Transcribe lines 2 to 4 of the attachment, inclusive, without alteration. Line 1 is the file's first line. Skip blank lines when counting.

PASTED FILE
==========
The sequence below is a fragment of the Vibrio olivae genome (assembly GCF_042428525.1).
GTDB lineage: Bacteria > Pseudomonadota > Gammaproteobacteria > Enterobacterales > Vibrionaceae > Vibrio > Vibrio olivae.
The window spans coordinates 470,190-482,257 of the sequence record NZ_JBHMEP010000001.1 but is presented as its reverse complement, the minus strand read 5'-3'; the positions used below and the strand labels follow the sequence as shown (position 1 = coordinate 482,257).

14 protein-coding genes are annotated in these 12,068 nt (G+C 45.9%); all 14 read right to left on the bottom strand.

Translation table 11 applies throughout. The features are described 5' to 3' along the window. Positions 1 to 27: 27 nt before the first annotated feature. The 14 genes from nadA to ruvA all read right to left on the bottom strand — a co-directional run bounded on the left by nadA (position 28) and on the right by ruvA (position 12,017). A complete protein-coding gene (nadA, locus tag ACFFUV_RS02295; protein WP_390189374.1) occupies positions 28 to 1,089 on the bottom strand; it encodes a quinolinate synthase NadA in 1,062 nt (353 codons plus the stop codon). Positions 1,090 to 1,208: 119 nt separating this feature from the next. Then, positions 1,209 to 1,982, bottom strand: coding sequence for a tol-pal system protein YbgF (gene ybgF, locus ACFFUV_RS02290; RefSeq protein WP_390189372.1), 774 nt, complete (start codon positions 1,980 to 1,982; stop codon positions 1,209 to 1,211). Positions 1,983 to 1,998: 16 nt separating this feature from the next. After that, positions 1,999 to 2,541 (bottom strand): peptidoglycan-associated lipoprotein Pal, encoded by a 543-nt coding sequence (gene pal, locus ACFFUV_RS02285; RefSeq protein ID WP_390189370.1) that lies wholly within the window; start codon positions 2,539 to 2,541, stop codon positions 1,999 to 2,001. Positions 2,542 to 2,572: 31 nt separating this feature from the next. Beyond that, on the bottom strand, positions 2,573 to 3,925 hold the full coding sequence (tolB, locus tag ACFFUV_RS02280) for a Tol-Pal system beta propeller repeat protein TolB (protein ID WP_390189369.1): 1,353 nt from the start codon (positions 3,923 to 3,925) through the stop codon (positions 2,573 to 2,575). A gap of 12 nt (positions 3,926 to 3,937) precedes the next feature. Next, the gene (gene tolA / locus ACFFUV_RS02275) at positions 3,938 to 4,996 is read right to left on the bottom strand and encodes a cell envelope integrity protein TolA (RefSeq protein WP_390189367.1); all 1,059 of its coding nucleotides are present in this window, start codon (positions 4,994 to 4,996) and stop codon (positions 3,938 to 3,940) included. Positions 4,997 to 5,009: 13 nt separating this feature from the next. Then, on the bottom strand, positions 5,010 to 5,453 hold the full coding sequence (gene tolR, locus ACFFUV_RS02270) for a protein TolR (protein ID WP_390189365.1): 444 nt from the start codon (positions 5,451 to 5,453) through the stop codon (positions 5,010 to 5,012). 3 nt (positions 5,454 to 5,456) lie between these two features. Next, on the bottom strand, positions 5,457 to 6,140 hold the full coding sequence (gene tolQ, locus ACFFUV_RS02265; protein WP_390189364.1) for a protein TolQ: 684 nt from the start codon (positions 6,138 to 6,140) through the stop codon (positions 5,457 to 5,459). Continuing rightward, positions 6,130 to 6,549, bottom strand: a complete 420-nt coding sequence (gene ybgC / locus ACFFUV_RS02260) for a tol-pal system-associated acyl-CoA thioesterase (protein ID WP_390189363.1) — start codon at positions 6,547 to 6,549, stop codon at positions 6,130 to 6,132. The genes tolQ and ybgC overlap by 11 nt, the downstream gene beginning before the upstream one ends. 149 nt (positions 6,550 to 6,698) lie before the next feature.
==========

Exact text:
GTDB lineage: Bacteria > Pseudomonadota > Gammaproteobacteria > Enterobacterales > Vibrionaceae > Vibrio > Vibrio olivae.
The window spans coordinates 470,190-482,257 of the sequence record NZ_JBHMEP010000001.1 but is presented as its reverse complement, the minus strand read 5'-3'; the positions used below and the strand labels follow the sequence as shown (position 1 = coordinate 482,257).

14 protein-coding genes are annotated in these 12,068 nt (G+C 45.9%); all 14 read right to left on the bottom strand.